So what you’ll end up doing is trying to hold on for dear life and avoid drowning. If you can get to the end of the day near your bedtime, you’ll know that you have made it. I want to make clear that the depression that I am referring to is not the psychiatric diagnosis of “major depressive disorder.” I am referring to a general feeling of sadness that you can refer to as feeling “depressed,” but it’s not the same thing as major depression, which involves symptoms such as decreased sleep, interest, appetite, concentration, guilt and suicidal ideations for at least two weeks in a row.

We all experience sadness, but it’s one thing to be sad for one hour of the day and another to have your entire day consumed by depression. The latter involves your day psychologically going to waste. You may have accomplished chores and tasks and even have done fun things, but nothing was truly enjoyable because depression was eating you alive from the inside out. Sometimes talking to someone may help alleviate your depression, but keep in mind that it’s quite difficult to surf your way off the wave when you feel like it.

Oftentimes, when the wave arrives, it’s fair to say that you’ll be riding it all day. Your goal is to alleviate the falls and try to maintain as smooth of a ride as possible. If you can coast throughout the day without falling, consider yourself having experienced a minor depressive fit. When you wake up the next day, make sure that you maintain positive thoughts from the moment that you open your eyes, so that you don’t give depression and its associated wave a second run for its money.

You are not in this alone. Always feel free to engage with The DSM Ready Community for help and support!

Are you Ready? (This is Defeating Stigma Mindfully)

I Am The Master Of My Depression

Depressed white woman wearing bunny ears outfit with hands covering face

Positive Affirmation: Controlling Depression

“I am the master of my depression because I don’t deny its existence when its wave comes upon me. Rather, I experience its associated symptoms and do not attempt to fight back, and realize that I am truly in control of it by reminding myself that I am stronger. Depression may strike at any moment, but it is I who still hold the keys to my mind and it is I who am the master of this ship!”

I Am Free Of Depression

Grayscale photo of depressed woman sitting on bench against wall

Positive Affirmation: Depression-Free

“I am free of depression because depression does not have control over my sleep, emotions, appetite, energy, movements, interest in activities, concentration and drive to do whatever I want in life!”

Sexually Abused By Depression

Close-up photo of white blonde woman with hands tied with rope

Depressed By Sexual Abuse

Many women who are sexually abused remain slaves to their experience even decades later. What once was thought to be an experience of two lifetimes ago actually still feels very real to them in the present moment; their unconscious mind sprinkles the memory onto their conscious mind at random and unpredictable times. For most of their lives, they have buried their experience, hoping to never have to revisit it.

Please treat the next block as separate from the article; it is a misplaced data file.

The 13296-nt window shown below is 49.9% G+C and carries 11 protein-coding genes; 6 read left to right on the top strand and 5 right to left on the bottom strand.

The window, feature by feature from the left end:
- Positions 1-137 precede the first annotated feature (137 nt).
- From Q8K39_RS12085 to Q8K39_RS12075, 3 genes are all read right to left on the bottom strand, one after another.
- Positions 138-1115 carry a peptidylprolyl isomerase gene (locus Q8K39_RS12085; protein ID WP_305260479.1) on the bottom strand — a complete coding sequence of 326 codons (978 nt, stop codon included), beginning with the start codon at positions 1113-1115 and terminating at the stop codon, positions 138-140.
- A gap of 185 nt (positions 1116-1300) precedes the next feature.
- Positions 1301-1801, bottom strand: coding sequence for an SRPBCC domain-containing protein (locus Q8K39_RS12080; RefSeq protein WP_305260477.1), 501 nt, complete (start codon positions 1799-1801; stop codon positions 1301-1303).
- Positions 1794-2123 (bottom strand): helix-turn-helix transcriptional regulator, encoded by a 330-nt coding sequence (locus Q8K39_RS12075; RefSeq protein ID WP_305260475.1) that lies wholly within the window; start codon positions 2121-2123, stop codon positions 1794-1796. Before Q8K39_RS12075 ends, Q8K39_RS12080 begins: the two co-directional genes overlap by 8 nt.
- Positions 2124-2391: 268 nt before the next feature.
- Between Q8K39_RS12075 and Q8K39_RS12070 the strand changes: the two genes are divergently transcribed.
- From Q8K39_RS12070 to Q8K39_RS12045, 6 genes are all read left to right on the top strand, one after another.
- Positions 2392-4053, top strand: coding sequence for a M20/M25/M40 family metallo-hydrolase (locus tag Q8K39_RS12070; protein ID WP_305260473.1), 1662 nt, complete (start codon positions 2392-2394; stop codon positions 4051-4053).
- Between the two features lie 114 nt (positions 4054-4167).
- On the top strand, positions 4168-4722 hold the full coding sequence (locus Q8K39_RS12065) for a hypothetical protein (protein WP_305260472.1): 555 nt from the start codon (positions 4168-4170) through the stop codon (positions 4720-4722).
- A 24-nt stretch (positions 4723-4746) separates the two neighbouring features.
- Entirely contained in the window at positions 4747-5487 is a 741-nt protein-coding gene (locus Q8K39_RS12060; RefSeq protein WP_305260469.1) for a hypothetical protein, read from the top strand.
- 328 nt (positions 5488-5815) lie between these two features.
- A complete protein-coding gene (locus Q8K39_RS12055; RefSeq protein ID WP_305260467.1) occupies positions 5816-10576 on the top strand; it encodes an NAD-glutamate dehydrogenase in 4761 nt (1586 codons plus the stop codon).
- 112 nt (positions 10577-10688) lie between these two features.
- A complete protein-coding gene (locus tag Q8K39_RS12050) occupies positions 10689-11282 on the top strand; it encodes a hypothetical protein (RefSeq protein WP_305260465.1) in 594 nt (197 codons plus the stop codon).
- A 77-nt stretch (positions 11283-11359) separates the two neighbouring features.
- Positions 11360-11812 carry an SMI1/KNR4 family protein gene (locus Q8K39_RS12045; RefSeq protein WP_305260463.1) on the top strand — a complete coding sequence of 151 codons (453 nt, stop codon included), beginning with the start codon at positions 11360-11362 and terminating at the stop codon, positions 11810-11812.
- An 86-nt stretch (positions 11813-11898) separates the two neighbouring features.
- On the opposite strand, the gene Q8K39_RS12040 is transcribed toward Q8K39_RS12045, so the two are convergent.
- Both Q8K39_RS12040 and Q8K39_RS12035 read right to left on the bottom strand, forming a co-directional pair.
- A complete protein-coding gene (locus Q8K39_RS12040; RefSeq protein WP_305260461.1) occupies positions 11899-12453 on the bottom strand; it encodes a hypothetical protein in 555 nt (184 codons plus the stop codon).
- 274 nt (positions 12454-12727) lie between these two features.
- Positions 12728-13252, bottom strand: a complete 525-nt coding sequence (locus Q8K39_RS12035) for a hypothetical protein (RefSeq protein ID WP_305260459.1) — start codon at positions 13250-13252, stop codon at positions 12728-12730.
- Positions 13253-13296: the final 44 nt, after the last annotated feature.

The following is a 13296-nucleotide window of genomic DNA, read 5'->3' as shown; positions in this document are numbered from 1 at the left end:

But sometimes they have no choice because their mind will force them to revisit it. Whenever they suppress the experience, they tend to experience mental turmoil such as anger, hatred, irritability and even depression. Some suffer from PTSD symptoms such as flashbacks, nightmares, hypervigilance in certain situations and avoidance of certain public places.

Because of repressing their experience, there are some women who don’t recall their sexual abuse; they have buried their trauma within the depths of their mind. But when the trauma resurfaces, sometimes even decades later, the depressive episode that follows can be very bad, sometimes even presenting with psychotic features that are irrelevant to their past trauma.

The intellectually disabled are a vulnerable population when it comes to sexual abuse. Because of their developmental illness, caretakers, stepfathers or close family members are often the perpetrators at play. It becomes even more difficult for an intellectually-disabled victim to process and understand their sexual trauma due to the nature of their illness; the experience may be like a glitch in their mind that constantly resurfaces at random times.

The Me Too movement has shed light on all the young women or women of age who have been abused by men. Many times, these women were lured by the money and opportunities that would become available after performance of sexual acts, but this does not mean that the experiences were consensual. It’s one thing to be lured by money and materialism and consent to sex and another when a man forces himself upon you. Often times, these women remain victims for life, having never truly recovered their feminism and self-identity following the sexual trauma.